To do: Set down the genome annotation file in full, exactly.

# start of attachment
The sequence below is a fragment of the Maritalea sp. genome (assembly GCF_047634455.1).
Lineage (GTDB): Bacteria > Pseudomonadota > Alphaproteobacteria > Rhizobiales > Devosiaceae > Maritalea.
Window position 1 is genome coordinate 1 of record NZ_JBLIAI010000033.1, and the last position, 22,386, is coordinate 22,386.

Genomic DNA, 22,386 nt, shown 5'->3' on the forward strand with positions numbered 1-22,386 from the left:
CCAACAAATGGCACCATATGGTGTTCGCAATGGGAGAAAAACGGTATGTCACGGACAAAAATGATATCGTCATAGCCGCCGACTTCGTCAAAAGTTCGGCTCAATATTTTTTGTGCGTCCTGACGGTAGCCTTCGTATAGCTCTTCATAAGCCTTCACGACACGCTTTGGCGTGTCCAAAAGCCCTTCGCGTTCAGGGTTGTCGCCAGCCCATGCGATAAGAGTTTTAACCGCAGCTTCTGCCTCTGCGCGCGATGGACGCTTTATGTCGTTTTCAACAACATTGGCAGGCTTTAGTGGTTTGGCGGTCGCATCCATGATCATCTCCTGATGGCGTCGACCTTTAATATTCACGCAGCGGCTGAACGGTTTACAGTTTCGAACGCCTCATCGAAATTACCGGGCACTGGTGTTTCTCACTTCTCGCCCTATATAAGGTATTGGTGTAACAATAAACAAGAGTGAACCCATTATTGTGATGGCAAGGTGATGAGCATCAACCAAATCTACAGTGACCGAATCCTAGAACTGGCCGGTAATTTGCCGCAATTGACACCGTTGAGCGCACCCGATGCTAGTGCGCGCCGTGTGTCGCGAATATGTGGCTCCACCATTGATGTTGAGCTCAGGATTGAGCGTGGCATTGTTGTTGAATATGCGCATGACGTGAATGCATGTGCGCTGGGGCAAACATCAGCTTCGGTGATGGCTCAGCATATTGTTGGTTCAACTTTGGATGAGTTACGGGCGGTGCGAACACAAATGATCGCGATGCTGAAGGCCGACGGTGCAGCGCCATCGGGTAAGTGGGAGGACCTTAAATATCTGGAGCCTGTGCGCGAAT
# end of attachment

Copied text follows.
The sequence below is a fragment of the Maritalea sp. genome (assembly GCF_047634455.1).
Lineage (GTDB): Bacteria > Pseudomonadota > Alphaproteobacteria > Rhizobiales > Devosiaceae > Maritalea.
Window position 1 is genome coordinate 1 of record NZ_JBLIAI010000033.1, and the last position, 22,386, is coordinate 22,386.

Genomic DNA, 22,386 nt, shown 5'->3' on the forward strand with positions numbered 1-22,386 from the left:
CCAACAAATGGCACCATATGGTGTTCGCAATGGGAGAAAAACGGTATGTCACGGACAAAAATGATATCGTCATAGCCGCCGACTTCGTCAAAAGTTCGGCTCAATATTTTTTGTGCGTCCTGACGGTAGCCTTCGTATAGCTCTTCATAAGCCTTCACGACACGCTTTGGCGTGTCCAAAAGCCCTTCGCGTTCAGGGTTGTCGCCAGCCCATGCGATAAGAGTTTTAACCGCAGCTTCTGCCTCTGCGCGCGATGGACGCTTTATGTCGTTTTCAACAACATTGGCAGGCTTTAGTGGTTTGGCGGTCGCATCCATGATCATCTCCTGATGGCGTCGACCTTTAATATTCACGCAGCGGCTGAACGGTTTACAGTTTCGAACGCCTCATCGAAATTACCGGGCACTGGTGTTTCTCACTTCTCGCCCTATATAAGGTATTGGTGTAACAATAAACAAGAGTGAACCCATTATTGTGATGGCAAGGTGATGAGCATCAACCAAATCTACAGTGACCGAATCCTAGAACTGGCCGGTAATTTGCCGCAATTGACACCGTTGAGCGCACCCGATGCTAGTGCGCGCCGTGTGTCGCGAATATGTGGCTCCACCATTGATGTTGAGCTCAGGATTGAGCGTGGCATTGTTGTTGAATATGCGCATGACGTGAATGCATGTGCGCTGGGGCAAACATCAGCTTCGGTGATGGCTCAGCATATTGTTGGTTCAACTTTGGATGAGTTACGGGCGGTGCGAACACAAATGATCGCGATGCTGAAGGCCGACGGTGCAGCGCCATCGGGTAAGTGGGAGGACCTTAAATATCTGGAGCCTGTGCGCGAAT